“IT was probably the most significant year of my life. I won the BBC new comedy award, won British comedian of the year and my little sister got diagnosed with leukaemia.”

In 2022, Dan Tiernan really broke through. But the highs of winning not one, but two of the UK’s top comedy awards came alongside difficulties in his family life.

But, the Manchester-born comic says, “I don’t think those things were a coincidence”.

“When loads of heavy personal stuff happened in my family I had some big gigs coming up, and I just didn’t care about those gigs in the same way I used to. I realised that it didn’t matter.

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“You build things up in your head and when something like that happens, you realise that it’s all bullsh**. I think in doing that, that made me a much, much, much better comedian. I think it made me more real.

“There’s something about having to have lived to get good at stand-up. I remember a lot of older comics used to say that. I think I finally get what they mean.”

Tiernan’s maturity as a comedian shows in his full-length “debut” show at the 2023 Fringe, Going Under.

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The show sees him tackle subjects from his younger sister Phoebe’s leukaemia diagnosis to his own life growing up with dyspraxia.

As is so often the case with good comedy, Teirnan’s jokes – which we will not spoil here – expertly play on the audience’s subconscious prejudices of someone with his condition just as often as they rely on an unexpected slur at an opportune moment.

The same is true – though in quite the opposite way – of his jokes about being a gay man. Tiernan says he appears so atypically gay that he has even had other comics doubt if he is being honest about his sexuality or just playing it for laughs.

“I literally don’t know why I don’t seem gay,” he told The Sunday National, “but there’s pros and cons to it”.

“I’m very privileged in a way. Because I don’t seem gay, I’ve missed out on a lot of homophobia that more effeminate gay men get constantly in life. But the downside is gay men never think I’m gay, so it’s hard dating-wise. I don’t fit in with my community, I feel isolated if I go to gay clubs, if I even get in.”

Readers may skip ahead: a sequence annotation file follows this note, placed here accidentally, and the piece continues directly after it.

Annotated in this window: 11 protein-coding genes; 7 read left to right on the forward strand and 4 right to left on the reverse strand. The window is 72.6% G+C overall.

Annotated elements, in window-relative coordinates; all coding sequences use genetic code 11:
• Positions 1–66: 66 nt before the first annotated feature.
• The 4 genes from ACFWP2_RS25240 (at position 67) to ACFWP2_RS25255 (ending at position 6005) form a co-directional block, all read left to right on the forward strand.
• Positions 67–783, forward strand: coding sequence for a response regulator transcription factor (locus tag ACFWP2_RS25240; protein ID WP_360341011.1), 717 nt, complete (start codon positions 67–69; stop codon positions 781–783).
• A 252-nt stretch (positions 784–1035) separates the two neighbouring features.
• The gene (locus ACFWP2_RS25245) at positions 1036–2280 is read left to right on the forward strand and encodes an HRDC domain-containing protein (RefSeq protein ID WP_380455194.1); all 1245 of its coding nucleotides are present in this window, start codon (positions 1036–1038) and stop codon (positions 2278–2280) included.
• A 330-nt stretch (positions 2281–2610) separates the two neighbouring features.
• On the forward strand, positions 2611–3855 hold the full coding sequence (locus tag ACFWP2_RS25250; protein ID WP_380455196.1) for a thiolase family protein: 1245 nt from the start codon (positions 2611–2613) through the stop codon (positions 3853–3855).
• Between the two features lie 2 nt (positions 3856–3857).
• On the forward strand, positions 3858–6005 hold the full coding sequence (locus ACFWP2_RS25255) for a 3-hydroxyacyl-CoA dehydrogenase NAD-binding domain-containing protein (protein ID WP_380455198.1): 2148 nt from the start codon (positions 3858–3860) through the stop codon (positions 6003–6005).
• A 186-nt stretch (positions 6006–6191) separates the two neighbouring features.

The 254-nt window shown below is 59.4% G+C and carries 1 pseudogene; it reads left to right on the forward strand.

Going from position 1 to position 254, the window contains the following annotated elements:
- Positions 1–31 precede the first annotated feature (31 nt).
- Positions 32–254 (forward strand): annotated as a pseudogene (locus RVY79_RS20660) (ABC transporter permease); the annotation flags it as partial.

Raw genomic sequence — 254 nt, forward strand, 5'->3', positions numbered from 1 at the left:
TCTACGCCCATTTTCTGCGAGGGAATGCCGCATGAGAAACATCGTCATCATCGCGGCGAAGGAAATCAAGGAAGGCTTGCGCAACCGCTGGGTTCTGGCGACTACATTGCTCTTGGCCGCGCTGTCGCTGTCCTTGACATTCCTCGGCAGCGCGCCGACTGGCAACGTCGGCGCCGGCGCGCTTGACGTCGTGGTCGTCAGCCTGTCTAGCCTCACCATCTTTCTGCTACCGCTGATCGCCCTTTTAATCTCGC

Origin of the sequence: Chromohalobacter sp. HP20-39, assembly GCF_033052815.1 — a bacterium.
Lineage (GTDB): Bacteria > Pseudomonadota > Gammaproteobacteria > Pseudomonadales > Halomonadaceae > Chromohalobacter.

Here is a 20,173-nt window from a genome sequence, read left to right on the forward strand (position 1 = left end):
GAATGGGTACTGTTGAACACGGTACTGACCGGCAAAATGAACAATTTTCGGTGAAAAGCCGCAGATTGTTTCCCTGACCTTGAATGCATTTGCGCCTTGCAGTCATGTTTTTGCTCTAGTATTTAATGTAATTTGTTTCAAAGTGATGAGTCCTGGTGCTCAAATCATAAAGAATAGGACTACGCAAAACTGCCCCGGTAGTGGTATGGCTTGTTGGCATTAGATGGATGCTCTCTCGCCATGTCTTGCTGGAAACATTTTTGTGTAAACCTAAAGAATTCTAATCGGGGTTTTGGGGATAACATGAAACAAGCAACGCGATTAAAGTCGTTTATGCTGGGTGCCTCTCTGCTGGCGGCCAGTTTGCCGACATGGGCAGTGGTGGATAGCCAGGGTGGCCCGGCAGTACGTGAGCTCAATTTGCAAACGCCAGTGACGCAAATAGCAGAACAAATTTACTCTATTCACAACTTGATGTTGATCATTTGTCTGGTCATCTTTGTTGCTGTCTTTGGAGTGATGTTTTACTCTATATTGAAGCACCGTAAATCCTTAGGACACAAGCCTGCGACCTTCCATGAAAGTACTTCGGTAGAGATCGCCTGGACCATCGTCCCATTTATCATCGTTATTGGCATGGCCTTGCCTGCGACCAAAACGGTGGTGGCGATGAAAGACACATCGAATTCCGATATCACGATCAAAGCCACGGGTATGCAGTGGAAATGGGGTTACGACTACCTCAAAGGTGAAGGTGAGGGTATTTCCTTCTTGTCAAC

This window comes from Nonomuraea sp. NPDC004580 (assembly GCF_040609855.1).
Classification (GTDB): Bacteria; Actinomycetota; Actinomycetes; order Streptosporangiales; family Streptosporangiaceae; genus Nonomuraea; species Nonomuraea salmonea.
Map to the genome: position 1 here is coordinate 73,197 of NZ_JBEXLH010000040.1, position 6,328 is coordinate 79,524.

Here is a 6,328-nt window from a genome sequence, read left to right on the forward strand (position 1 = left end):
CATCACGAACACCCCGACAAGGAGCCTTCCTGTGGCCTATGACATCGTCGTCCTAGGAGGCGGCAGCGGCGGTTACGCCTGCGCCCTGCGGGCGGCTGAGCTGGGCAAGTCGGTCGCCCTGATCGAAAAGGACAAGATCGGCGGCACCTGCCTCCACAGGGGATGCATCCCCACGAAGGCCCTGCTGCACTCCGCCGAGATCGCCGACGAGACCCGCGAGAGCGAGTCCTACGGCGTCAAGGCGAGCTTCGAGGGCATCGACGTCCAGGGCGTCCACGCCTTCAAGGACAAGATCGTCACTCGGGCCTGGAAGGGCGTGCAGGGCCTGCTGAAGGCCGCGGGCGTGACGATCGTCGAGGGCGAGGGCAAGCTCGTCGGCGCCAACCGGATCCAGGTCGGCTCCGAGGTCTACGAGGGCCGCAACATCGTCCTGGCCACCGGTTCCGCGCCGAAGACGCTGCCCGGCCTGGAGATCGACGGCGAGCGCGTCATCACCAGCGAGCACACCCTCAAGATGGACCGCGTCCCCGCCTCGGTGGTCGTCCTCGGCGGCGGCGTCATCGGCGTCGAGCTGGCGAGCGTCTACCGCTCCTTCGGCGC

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One of the best jokes in the show – which Tiernan says he decided on while browsing stationery – plays on both of these aspects to his character, and the audience’s expectations of what they mean.

But it is hard to pinpoint one joke. Again and again he sweeps the audience along in his high-energy performance, rattling from one quip to the next in a set that rarely pauses for breath.

But it took years to get to this point.

“I feel like every year at the Fringe – this is my fifth one – every year I level up as a comic – and probably a person,” he told the Sunday National.

The result, as Tiernan acknowledges, is a show that feels crafted to the point of truly being finished.

And that brings its own issues, namely maintaining a uniqueness and vitality in a performance that he must repeat again and again and again and again.

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“My whole thing is I want to really be in the room,” he says. “But when you’re doing it at the same time every day in the same room, it is really difficult.

“It’s something I’m trying at the moment, to keep it alive, keep it fresh, keep it fun. Otherwise it’s like you’re going insane. It’s Groundhog Day.”

The challenge will be doubled on Sunday. Tiernan’s show is doing a good enough job of selling tickets (at the time of writing, about half of the remaining run is sold out) that he has been asked to perform it twice: once at 8:30pm and again at his standard time of 10pm.

But if he can pull it off – and the odds are on his side – there could be another award nomination in the offing in the Best Newcomer Category. Comedy website Chortle said it would be “surely inconceivable that he won’t be in the running”. Only time will tell.

Dan Tiernan is performing his debut hour Going Under at the Edinburgh Fringe till August 27 at Monkey Barrel 2 at 10pm, with an extra show on Sunday 13 at 8.30pm at the larger Monkey Barrel 3. You can find tickets here.